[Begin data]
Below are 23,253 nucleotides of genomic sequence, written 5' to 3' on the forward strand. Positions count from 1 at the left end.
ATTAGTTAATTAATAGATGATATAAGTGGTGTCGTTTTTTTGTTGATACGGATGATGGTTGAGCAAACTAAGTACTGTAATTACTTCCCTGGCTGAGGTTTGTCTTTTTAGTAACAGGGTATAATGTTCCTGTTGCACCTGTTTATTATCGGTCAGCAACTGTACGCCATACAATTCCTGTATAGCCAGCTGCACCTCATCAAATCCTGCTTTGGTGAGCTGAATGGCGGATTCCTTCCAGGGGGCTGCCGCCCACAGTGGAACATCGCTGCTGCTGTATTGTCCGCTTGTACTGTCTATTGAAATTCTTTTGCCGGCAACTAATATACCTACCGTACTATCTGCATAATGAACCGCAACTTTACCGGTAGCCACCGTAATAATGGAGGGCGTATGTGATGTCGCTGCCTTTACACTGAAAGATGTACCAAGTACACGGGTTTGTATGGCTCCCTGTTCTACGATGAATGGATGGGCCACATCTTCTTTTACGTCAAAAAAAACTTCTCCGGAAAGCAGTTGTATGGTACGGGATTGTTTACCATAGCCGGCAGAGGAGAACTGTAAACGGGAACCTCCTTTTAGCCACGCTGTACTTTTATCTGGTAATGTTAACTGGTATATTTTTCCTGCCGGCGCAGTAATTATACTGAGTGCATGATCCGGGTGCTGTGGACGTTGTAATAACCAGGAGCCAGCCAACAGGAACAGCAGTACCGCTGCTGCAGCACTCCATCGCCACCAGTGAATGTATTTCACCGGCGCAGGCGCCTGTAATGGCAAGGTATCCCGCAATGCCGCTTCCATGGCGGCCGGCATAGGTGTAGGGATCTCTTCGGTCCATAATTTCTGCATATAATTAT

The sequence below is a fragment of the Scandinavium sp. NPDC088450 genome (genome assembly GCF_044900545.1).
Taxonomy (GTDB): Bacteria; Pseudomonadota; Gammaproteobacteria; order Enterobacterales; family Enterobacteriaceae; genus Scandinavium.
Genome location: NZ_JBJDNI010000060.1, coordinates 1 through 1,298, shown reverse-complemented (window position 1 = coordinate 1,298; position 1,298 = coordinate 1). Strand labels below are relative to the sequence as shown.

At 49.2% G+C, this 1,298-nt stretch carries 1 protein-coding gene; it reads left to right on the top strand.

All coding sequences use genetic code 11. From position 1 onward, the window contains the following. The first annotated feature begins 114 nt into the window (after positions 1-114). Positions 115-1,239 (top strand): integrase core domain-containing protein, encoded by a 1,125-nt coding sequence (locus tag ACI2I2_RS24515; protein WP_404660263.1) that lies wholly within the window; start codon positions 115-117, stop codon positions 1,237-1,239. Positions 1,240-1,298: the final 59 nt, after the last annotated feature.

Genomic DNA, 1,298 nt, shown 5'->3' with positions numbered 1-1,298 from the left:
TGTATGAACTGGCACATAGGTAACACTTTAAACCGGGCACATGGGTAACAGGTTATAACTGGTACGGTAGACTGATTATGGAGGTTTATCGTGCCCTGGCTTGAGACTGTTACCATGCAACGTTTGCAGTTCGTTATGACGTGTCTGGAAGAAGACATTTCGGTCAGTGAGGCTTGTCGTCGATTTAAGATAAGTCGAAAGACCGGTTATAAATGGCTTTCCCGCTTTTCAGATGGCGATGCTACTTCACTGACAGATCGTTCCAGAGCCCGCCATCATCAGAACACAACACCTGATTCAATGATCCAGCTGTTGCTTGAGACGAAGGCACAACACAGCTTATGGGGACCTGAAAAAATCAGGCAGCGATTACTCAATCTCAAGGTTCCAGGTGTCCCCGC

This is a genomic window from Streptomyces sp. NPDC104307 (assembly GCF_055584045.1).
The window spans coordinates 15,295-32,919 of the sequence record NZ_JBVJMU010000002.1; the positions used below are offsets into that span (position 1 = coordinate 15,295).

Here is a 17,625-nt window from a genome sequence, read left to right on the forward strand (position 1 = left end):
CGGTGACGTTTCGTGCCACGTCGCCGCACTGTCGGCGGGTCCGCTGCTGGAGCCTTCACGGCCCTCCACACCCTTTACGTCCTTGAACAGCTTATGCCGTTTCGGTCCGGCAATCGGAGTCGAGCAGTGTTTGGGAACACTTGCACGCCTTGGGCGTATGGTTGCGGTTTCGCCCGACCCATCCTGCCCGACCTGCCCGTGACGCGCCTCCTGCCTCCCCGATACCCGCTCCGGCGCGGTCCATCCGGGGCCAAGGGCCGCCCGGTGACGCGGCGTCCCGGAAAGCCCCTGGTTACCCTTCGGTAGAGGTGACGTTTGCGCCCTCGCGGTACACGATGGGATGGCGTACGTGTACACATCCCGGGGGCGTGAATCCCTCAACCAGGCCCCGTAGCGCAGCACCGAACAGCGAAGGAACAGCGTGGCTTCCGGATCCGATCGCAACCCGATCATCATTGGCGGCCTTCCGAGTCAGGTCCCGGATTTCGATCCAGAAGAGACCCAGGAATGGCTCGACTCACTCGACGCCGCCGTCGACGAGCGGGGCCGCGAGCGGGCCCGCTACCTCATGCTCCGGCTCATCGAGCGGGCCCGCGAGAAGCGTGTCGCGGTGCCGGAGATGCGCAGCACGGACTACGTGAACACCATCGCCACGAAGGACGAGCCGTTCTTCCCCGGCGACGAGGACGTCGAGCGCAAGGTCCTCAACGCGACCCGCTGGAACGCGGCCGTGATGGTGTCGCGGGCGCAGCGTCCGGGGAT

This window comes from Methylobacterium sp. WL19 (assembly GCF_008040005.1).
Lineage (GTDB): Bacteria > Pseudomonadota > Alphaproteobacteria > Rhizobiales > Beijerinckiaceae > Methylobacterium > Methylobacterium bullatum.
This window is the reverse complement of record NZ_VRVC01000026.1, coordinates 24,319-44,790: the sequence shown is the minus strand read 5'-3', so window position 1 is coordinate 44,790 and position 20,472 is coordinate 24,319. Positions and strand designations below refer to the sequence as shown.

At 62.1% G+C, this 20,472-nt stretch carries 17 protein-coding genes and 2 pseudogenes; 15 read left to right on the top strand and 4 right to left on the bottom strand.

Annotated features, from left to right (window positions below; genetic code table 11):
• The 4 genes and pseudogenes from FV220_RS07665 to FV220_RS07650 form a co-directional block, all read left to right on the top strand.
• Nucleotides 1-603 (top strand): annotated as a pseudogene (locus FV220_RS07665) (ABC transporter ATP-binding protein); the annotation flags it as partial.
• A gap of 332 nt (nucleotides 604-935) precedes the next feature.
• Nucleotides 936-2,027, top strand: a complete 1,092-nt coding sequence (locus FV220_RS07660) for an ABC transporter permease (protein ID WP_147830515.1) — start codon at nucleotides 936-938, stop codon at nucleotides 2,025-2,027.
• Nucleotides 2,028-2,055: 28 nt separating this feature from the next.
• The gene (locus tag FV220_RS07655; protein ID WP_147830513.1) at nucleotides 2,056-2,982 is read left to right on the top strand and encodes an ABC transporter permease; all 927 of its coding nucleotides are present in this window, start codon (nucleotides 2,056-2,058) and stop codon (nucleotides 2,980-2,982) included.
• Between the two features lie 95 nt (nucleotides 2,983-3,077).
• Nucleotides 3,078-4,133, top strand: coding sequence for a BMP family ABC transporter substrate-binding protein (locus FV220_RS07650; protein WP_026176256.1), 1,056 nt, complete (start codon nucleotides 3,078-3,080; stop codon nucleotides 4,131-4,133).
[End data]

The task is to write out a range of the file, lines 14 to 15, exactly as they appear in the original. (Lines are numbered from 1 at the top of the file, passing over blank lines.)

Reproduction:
This window comes from Methylobacterium sp. WL19 (assembly GCF_008040005.1).
Lineage (GTDB): Bacteria > Pseudomonadota > Alphaproteobacteria > Rhizobiales > Beijerinckiaceae > Methylobacterium > Methylobacterium bullatum.